TBM Owners "Off The Hook" For Expensive Fix... If Needed
supplied with a recent FAA Airworthiness Directive proposal is
rumored to have caused heart palpitations for some owners of
Socata's speedy TBM 700 turboprop.
Despite Socata statements published last year, the FAA reported
that the cost of full compliance with the ADs and the replacement
of the TBM's gear (for those so affected) would set back owners as
much as $127,040... whereupon a number of TBM owners commenced to
start having serious heartburn (or worse).
The AD results from a mandatory service bulletin published by
EADS Socata in mid-2006 and EASA reports of landing gear cracks
amongst high-time operators of the aircraft.
Unfortunately; something got lost in the process of preparing
the FAA's proposed AD, since Socata had already published that, if
necessary, it would bear the five figure replacement cost for those
TBM 700s needing a 'new set of shoes.'
OK... a note to all TBM 700 owners -- take a deep breath, you're
not going to have to break into your piggy bank... this bill is on
Socata. Commence breathing again, now...
So... what happened here?
According to the summary supplied with proposed AD
2006-CE-65-AD, the FAA proposed "to adopt a new airworthiness
directive (AD) for (EADS SOCATA Model TBM 700 Airplanes). This
proposed AD results from mandatory continuing airworthiness
information (MCAI) issued by an aviation authority of another
country to identify and correct an unsafe condition on an aviation
The MCAI describes the unsafe
condition as cracks found on several main landing gear cylinders.
The proposed AD would require actions that are intended to address
the unsafe condition described in the MCAI."
In a letter to the TBM community, Raphaël Maitre, EADS
Socata, VP, Customer Service stated that, "The FAA has initiated a
Notice of Proposed Rule Making (NPRM: 2006-CE-65-AD) that prepares
a forthcoming Airworthiness Directive. This is the normal process
for the FAA when a mandatory Service Bulletin has been issued.
EADS Socata had earlier issued a mandatory Service Bulletin in
April 2006 about potential cracks on the landing gears (for high
cycles units only: see SB 70-130-32). Unfortunately; the FAA has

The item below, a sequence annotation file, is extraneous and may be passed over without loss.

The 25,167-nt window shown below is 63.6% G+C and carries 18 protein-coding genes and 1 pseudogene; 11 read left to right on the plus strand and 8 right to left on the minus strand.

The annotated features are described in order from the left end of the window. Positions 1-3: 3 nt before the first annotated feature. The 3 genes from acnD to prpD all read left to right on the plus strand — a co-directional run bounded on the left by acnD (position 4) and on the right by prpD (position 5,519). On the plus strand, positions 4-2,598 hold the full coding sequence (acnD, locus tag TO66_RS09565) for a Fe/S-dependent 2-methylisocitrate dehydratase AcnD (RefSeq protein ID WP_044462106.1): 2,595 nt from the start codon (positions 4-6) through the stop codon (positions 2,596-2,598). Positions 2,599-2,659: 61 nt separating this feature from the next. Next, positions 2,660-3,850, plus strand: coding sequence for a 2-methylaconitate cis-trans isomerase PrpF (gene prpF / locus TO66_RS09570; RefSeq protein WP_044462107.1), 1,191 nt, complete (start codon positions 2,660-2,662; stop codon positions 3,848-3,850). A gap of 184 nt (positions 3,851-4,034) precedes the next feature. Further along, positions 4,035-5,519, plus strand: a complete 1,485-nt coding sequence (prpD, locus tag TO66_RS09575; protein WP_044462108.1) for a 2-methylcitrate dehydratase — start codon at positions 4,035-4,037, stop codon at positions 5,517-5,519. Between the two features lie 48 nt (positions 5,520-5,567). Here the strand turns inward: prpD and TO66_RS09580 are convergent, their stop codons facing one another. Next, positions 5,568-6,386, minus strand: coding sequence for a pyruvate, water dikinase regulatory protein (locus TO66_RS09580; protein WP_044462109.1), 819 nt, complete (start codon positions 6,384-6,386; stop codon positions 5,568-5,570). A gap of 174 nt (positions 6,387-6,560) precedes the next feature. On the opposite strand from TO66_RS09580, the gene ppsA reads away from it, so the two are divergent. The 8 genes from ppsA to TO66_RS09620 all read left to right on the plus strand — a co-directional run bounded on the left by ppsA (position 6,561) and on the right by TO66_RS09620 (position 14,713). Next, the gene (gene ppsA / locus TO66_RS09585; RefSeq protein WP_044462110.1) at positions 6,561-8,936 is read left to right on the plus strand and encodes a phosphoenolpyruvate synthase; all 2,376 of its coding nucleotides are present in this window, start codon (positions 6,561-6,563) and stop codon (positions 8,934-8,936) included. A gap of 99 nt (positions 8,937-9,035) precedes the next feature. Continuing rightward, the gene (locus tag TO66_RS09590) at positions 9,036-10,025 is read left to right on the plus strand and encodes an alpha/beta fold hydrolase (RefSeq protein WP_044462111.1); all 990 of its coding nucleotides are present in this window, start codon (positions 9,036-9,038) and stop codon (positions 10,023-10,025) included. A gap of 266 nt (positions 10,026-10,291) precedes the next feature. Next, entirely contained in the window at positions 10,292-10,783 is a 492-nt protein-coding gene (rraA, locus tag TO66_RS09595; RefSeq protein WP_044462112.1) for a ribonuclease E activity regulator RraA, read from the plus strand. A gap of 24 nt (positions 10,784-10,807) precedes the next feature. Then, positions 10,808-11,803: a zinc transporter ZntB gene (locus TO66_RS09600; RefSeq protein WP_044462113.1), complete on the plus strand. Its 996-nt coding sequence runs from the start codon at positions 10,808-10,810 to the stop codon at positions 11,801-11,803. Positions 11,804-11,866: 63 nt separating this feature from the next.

evaluated the cost of compliance of $125,600 per aircraft for the
parts only. The press has simply copied this information and
The reality is that the SB only calls for regular NDT inspection
and has a very small cost (a few hundred dollars during annuals
inspection). If any crack is found, EADS SOCATA has already
announced that the landing gears would be repaired at no cost to
It seems the FAA has used new landing gears prices instead of
sticking to the real issue. We are communicating with them so that
they correct their text, of course."
ANN's discussions with Nicolas Chabbert, EADS Socata’s VP
Sales and Marketing, reinforced the laudable Socata commitment to
lower the impact of this proposed AD to TBM owners and operators...
indicating that the initial inspection (which is borne by the
owner) is often conducted in just a few minutes (using dye
penetrant) and costs but a few hundred dollars.
Eddy current alternatives (also an NDT inspection method) may
also be used to conduct the examination.
Chabbert, citing the "excellent working relationship" that
they've enjoyed with FAA, was at a loss as to explain why the FAA
failed to report the Socata offer to pay the costs of necessary
replacement. He added that they were "trying to find out now"
why such information didn't make it into FAA documents, and that he
had hopes that the FAA would update the documentation as soon as
The proposed AD had originally stated that, "Based on the
service information, we estimate that this proposed AD would affect
about 272 products of U.S. registry. We also estimate that it would
take about 18 work-hours per product to comply with the proposed
AD. The average labor rate is $80 per work-hour. Required parts
would cost about $125,600 per product. Where the service
information lists required parts costs that are covered under
warranty, we have assumed that there will be no charge for these
costs. As we do not control warranty coverage for affected parties,
some parties may incur costs higher than estimated here. Based on
these figures, we estimate the cost of the proposed AD on U.S.
operators to be $34,554,880, or $127,040 per product."
And... as previously noted, the Proposed AD never mentioned the
fact that Socata had promised to pay those costs earlier in the
year. More news to follow...